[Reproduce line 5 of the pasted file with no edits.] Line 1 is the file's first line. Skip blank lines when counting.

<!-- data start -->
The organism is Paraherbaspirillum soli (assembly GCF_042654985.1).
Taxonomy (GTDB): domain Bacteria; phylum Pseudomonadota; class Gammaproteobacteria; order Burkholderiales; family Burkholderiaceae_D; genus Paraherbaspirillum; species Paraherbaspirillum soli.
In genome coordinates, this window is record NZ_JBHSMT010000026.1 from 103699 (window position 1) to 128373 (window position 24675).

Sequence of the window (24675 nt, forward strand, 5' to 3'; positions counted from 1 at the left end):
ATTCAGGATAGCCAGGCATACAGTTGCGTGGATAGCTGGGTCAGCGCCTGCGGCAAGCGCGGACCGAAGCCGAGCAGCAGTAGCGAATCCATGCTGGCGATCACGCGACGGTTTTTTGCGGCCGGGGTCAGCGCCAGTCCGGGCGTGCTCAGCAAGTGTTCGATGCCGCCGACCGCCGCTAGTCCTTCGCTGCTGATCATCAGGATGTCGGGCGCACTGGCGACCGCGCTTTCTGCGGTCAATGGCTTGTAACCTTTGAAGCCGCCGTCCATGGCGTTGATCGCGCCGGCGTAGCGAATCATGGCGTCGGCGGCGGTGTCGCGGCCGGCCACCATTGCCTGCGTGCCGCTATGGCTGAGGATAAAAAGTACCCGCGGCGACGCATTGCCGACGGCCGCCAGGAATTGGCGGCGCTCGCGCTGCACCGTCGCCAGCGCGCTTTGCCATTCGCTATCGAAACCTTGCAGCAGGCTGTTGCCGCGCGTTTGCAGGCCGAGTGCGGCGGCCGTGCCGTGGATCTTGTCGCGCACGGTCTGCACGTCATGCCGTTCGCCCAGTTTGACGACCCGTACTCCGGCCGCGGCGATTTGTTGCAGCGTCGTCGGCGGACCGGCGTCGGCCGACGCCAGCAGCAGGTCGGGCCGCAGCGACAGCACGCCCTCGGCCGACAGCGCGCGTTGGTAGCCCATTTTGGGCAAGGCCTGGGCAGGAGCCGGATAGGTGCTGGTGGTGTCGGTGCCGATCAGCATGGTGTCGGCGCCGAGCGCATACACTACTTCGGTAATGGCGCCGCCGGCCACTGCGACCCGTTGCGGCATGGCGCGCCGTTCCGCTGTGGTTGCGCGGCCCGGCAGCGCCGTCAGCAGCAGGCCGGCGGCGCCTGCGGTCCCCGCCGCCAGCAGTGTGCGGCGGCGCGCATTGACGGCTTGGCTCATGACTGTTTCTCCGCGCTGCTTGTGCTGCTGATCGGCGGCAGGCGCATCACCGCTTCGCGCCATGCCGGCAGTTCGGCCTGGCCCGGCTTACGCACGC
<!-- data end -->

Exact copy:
ATTCAGGATAGCCAGGCATACAGTTGCGTGGATAGCTGGGTCAGCGCCTGCGGCAAGCGCGGACCGAAGCCGAGCAGCAGTAGCGAATCCATGCTGGCGATCACGCGACGGTTTTTTGCGGCCGGGGTCAGCGCCAGTCCGGGCGTGCTCAGCAAGTGTTCGATGCCGCCGACCGCCGCTAGTCCTTCGCTGCTGATCATCAGGATGTCGGGCGCACTGGCGACCGCGCTTTCTGCGGTCAATGGCTTGTAACCTTTGAAGCCGCCGTCCATGGCGTTGATCGCGCCGGCGTAGCGAATCATGGCGTCGGCGGCGGTGTCGCGGCCGGCCACCATTGCCTGCGTGCCGCTATGGCTGAGGATAAAAAGTACCCGCGGCGACGCATTGCCGACGGCCGCCAGGAATTGGCGGCGCTCGCGCTGCACCGTCGCCAGCGCGCTTTGCCATTCGCTATCGAAACCTTGCAGCAGGCTGTTGCCGCGCGTTTGCAGGCCGAGTGCGGCGGCCGTGCCGTGGATCTTGTCGCGCACGGTCTGCACGTCATGCCGTTCGCCCAGTTTGACGACCCGTACTCCGGCCGCGGCGATTTGTTGCAGCGTCGTCGGCGGACCGGCGTCGGCCGACGCCAGCAGCAGGTCGGGCCGCAGCGACAGCACGCCCTCGGCCGACAGCGCGCGTTGGTAGCCCATTTTGGGCAAGGCCTGGGCAGGAGCCGGATAGGTGCTGGTGGTGTCGGTGCCGATCAGCATGGTGTCGGCGCCGAGCGCATACACTACTTCGGTAATGGCGCCGCCGGCCACTGCGACCCGTTGCGGCATGGCGCGCCGTTCCGCTGTGGTTGCGCGGCCCGGCAGCGCCGTCAGCAGCAGGCCGGCGGCGCCTGCGGTCCCCGCCGCCAGCAGTGTGCGGCGGCGCGCATTGACGGCTTGGCTCATGACTGTTTCTCCGCGCTGCTTGTGCTGCTGATCGGCGGCAGGCGCATCACCGCTTCGCGCCATGCCGGCAGTTCGGCCTGGCCCGGCTTACGCACGC